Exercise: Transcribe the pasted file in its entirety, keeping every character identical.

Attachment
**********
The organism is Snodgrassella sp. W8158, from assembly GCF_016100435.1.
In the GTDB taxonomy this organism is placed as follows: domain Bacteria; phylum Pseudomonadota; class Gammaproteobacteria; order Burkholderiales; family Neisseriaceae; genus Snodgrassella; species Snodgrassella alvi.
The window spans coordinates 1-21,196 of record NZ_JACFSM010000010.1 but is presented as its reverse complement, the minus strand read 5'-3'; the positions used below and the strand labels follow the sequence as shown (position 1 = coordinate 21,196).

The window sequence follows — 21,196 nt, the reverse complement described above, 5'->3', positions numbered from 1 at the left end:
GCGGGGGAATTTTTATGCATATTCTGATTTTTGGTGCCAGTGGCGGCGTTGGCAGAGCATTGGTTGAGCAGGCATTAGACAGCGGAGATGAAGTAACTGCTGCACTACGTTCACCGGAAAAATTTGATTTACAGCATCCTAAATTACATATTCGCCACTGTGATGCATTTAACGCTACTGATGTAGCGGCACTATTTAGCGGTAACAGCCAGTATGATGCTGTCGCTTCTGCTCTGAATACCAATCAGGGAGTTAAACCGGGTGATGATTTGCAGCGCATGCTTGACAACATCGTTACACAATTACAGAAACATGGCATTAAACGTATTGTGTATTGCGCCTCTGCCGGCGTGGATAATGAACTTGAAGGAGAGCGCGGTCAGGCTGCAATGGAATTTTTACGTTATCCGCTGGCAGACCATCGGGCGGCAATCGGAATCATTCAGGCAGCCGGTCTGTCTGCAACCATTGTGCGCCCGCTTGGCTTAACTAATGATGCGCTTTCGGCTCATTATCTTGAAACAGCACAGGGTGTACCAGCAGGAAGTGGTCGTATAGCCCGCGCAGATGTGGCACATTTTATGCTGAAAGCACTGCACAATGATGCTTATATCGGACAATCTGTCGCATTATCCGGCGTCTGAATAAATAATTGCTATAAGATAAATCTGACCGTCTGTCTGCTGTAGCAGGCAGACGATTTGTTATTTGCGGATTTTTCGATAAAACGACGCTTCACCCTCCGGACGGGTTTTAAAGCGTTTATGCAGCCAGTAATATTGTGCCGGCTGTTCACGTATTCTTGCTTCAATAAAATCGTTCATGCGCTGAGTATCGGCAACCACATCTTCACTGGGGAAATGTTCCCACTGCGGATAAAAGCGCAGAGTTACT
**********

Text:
The organism is Snodgrassella sp. W8158, from assembly GCF_016100435.1.
In the GTDB taxonomy this organism is placed as follows: domain Bacteria; phylum Pseudomonadota; class Gammaproteobacteria; order Burkholderiales; family Neisseriaceae; genus Snodgrassella; species Snodgrassella alvi.
The window spans coordinates 1-21,196 of record NZ_JACFSM010000010.1 but is presented as its reverse complement, the minus strand read 5'-3'; the positions used below and the strand labels follow the sequence as shown (position 1 = coordinate 21,196).

The window sequence follows — 21,196 nt, the reverse complement described above, 5'->3', positions numbered from 1 at the left end:
GCGGGGGAATTTTTATGCATATTCTGATTTTTGGTGCCAGTGGCGGCGTTGGCAGAGCATTGGTTGAGCAGGCATTAGACAGCGGAGATGAAGTAACTGCTGCACTACGTTCACCGGAAAAATTTGATTTACAGCATCCTAAATTACATATTCGCCACTGTGATGCATTTAACGCTACTGATGTAGCGGCACTATTTAGCGGTAACAGCCAGTATGATGCTGTCGCTTCTGCTCTGAATACCAATCAGGGAGTTAAACCGGGTGATGATTTGCAGCGCATGCTTGACAACATCGTTACACAATTACAGAAACATGGCATTAAACGTATTGTGTATTGCGCCTCTGCCGGCGTGGATAATGAACTTGAAGGAGAGCGCGGTCAGGCTGCAATGGAATTTTTACGTTATCCGCTGGCAGACCATCGGGCGGCAATCGGAATCATTCAGGCAGCCGGTCTGTCTGCAACCATTGTGCGCCCGCTTGGCTTAACTAATGATGCGCTTTCGGCTCATTATCTTGAAACAGCACAGGGTGTACCAGCAGGAAGTGGTCGTATAGCCCGCGCAGATGTGGCACATTTTATGCTGAAAGCACTGCACAATGATGCTTATATCGGACAATCTGTCGCATTATCCGGCGTCTGAATAAATAATTGCTATAAGATAAATCTGACCGTCTGTCTGCTGTAGCAGGCAGACGATTTGTTATTTGCGGATTTTTCGATAAAACGACGCTTCACCCTCCGGACGGGTTTTAAAGCGTTTATGCAGCCAGTAATATTGTGCCGGCTGTTCACGTATTCTTGCTTCAATAAAATCGTTCATGCGCTGAGTATCGGCAACCACATCTTCACTGGGGAAATGTTCCCACTGCGGATAAAAGCGCAGAGTTACT